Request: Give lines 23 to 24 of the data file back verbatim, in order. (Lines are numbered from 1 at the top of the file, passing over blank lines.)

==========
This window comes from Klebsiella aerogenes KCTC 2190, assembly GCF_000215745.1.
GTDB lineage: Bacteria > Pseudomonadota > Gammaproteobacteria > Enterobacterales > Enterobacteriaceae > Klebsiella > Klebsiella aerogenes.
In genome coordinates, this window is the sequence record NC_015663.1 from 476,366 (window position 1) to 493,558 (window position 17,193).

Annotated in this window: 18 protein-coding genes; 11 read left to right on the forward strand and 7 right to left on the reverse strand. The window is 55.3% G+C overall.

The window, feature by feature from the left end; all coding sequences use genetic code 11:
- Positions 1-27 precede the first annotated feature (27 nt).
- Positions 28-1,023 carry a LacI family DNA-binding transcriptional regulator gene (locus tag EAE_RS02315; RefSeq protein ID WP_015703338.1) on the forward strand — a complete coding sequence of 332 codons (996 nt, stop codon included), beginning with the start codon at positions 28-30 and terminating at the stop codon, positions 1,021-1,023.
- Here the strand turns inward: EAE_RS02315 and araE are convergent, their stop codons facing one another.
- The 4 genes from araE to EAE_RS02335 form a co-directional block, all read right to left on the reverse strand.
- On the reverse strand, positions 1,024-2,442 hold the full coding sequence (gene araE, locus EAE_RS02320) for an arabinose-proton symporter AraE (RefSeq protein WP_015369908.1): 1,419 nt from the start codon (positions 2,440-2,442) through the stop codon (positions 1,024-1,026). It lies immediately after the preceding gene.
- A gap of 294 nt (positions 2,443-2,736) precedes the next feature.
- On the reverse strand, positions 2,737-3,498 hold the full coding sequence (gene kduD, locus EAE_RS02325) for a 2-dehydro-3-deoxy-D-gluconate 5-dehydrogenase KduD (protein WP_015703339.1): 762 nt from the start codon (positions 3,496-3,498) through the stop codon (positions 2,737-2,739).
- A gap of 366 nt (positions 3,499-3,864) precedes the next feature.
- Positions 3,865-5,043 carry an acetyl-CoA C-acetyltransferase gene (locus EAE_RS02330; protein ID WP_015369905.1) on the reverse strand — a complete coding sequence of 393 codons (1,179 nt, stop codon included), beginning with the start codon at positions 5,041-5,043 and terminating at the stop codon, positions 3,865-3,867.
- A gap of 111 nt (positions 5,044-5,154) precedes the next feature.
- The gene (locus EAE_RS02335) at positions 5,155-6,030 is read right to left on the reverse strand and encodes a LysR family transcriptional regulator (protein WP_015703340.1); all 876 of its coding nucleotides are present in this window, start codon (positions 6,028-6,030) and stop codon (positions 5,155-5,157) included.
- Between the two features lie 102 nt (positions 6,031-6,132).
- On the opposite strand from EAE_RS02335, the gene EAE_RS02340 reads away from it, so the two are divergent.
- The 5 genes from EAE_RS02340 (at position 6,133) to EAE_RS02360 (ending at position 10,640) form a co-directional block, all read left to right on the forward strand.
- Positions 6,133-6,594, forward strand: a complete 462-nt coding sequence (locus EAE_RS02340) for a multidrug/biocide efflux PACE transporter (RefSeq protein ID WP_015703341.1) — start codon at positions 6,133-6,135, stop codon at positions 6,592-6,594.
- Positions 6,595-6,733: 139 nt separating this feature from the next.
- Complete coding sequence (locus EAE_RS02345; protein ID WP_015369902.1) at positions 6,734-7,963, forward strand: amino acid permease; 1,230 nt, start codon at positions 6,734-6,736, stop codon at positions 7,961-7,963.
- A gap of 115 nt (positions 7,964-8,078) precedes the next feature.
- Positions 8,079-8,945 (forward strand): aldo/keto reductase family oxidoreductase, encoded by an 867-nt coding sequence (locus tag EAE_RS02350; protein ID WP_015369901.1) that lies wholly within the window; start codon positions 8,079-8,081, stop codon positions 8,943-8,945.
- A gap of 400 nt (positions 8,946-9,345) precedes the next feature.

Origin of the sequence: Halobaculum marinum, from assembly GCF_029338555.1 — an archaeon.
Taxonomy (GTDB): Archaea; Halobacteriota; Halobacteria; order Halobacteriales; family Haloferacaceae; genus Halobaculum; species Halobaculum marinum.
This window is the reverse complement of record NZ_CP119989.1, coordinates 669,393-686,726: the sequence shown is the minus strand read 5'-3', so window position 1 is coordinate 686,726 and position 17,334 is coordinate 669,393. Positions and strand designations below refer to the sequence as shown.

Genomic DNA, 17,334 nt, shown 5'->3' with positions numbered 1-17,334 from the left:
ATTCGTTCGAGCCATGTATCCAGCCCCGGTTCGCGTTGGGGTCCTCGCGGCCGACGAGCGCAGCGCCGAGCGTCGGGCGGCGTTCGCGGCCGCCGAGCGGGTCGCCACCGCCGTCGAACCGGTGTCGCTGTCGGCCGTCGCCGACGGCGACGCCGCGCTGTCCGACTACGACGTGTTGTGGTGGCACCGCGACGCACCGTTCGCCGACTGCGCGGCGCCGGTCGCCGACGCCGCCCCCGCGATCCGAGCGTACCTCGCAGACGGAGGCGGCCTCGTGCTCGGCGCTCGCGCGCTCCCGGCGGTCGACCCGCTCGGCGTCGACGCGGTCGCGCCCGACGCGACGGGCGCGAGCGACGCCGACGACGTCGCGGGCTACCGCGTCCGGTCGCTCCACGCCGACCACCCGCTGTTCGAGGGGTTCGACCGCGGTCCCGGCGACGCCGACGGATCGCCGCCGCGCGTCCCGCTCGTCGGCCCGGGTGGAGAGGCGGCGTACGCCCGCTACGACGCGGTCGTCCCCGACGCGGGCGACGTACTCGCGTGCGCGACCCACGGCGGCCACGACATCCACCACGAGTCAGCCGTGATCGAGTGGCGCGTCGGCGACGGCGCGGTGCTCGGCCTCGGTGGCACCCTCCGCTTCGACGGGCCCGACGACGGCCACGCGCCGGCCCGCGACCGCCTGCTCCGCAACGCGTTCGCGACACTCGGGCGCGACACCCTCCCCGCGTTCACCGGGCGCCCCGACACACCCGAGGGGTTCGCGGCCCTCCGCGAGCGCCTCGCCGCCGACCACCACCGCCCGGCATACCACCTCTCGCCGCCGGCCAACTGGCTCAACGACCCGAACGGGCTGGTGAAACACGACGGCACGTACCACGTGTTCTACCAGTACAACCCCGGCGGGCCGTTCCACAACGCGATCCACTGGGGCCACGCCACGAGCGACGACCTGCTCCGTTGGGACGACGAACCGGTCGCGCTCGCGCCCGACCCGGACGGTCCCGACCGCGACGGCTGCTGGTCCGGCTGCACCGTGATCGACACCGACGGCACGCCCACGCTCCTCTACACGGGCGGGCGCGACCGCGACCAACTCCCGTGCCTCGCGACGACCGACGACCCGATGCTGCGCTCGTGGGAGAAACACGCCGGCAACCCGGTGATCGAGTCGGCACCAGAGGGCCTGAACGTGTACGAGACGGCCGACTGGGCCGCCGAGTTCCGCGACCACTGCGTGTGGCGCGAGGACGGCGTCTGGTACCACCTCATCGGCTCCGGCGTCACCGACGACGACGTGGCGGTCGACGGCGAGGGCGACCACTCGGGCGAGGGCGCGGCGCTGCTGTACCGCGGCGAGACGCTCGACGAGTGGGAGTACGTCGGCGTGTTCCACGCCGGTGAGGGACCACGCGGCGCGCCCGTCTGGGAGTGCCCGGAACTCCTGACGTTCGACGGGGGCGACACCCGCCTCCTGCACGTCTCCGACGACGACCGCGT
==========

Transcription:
- A gap of 115 nt (positions 7,964-8,078) precedes the next feature.
- Positions 8,079-8,945 (forward strand): aldo/keto reductase family oxidoreductase, encoded by an 867-nt coding sequence (locus tag EAE_RS02350; protein ID WP_015369901.1) that lies wholly within the window; start codon positions 8,079-8,081, stop codon positions 8,943-8,945.